Diversity in populations of free-living Symbiodinium from a Caribbean and Pacific reef
Limnology and Oceanography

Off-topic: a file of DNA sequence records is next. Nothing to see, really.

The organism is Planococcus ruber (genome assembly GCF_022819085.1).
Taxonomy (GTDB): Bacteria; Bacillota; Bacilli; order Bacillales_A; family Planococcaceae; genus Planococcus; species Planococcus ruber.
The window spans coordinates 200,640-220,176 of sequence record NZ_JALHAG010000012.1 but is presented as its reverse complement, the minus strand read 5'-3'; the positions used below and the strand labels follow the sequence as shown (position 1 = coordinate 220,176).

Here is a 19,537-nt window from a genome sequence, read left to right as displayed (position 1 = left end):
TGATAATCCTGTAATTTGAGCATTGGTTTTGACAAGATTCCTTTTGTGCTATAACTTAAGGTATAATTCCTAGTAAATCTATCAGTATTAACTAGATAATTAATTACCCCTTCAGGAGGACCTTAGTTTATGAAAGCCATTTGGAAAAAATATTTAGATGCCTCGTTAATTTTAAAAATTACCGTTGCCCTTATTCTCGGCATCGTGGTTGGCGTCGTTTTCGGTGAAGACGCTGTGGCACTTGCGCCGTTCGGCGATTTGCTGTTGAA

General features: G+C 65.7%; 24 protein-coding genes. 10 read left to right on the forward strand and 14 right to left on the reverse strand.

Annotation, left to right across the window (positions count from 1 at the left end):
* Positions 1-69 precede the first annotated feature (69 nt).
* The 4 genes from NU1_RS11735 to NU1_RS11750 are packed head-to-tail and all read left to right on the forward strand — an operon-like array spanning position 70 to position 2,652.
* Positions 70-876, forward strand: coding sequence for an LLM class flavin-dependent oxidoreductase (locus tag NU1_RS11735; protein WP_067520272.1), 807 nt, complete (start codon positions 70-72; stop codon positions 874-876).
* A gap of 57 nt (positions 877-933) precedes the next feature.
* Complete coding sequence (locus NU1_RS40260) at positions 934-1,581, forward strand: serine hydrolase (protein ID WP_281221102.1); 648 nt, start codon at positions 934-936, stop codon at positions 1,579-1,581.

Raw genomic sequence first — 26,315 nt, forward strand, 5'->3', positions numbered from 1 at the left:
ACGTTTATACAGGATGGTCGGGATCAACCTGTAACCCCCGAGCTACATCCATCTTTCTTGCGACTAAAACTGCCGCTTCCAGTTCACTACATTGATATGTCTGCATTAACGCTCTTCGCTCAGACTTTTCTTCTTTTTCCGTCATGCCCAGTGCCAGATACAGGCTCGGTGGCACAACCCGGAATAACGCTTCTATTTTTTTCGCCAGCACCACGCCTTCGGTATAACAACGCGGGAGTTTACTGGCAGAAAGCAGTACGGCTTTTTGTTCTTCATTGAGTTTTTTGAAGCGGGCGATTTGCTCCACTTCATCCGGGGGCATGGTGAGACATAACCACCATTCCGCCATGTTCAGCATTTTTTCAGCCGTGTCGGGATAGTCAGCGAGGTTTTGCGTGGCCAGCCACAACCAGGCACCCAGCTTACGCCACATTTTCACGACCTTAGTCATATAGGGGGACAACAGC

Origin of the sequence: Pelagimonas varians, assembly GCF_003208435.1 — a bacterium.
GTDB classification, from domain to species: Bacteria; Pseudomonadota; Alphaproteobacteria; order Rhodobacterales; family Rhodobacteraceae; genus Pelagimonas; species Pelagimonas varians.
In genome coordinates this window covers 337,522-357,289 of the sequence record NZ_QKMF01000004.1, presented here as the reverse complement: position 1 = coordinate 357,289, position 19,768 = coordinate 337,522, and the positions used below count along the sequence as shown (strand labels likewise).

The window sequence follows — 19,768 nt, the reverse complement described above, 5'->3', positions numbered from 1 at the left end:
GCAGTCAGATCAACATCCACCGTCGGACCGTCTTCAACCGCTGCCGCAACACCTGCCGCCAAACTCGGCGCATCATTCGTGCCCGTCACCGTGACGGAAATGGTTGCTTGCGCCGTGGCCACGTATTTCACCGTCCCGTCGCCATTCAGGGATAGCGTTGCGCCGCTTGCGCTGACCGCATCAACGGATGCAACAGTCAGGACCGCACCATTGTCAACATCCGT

The presence and diversity of free-living dinoflagellates belonging to the endosymbiotic genus Symbiodinium were explored in seawater samples collected above coral reefs in Kane'ohe Bay, O'ahu, Hawai'i, and Puerto Morelos, Quintana Roo, Mexico. Two genetic markers were used to assess Symbiodinium diversity in the water column: the internal transcribed spacer 2 region of the nuclear ribosomal array (ITS2), and a hypervariable region in domain V of the large subunit (23S) of the chloroplast ribosomal array (cp23S-HVR). Sequencing of cloned gene fragments reveals that clades B, C, D, and H Symbiodinium are detectable in the seawater samples. In addition to the previously described types B1, C3, C15, C21, and D1, novel Symbiodinium sequences belonging to clades B and C were also retrieved. The majority of Symbiodinium sequences recovered from Kane'ohe Bay belonged to clade C and those from Puerto Morelos to clade B, a pattern that reflects the dominant types of Symbiodinium found in endosymbiosis with scleractinian corals in these two areas. This study represents the first direct assessment of Symbiodinium diversity in waters adjacent to coral reefs located in the Caribbean and the Pacific and confirms the presence of Symbiodinium in this compartment of the ecosystem. These data provide context for future studies examining spatial and temporal patterns in the availability of Symbiodinium in the water column, work that will ultimately promote a greater understanding of the interactions between symbiotic dinoflagellates and their environmentally sensitive benthic hosts.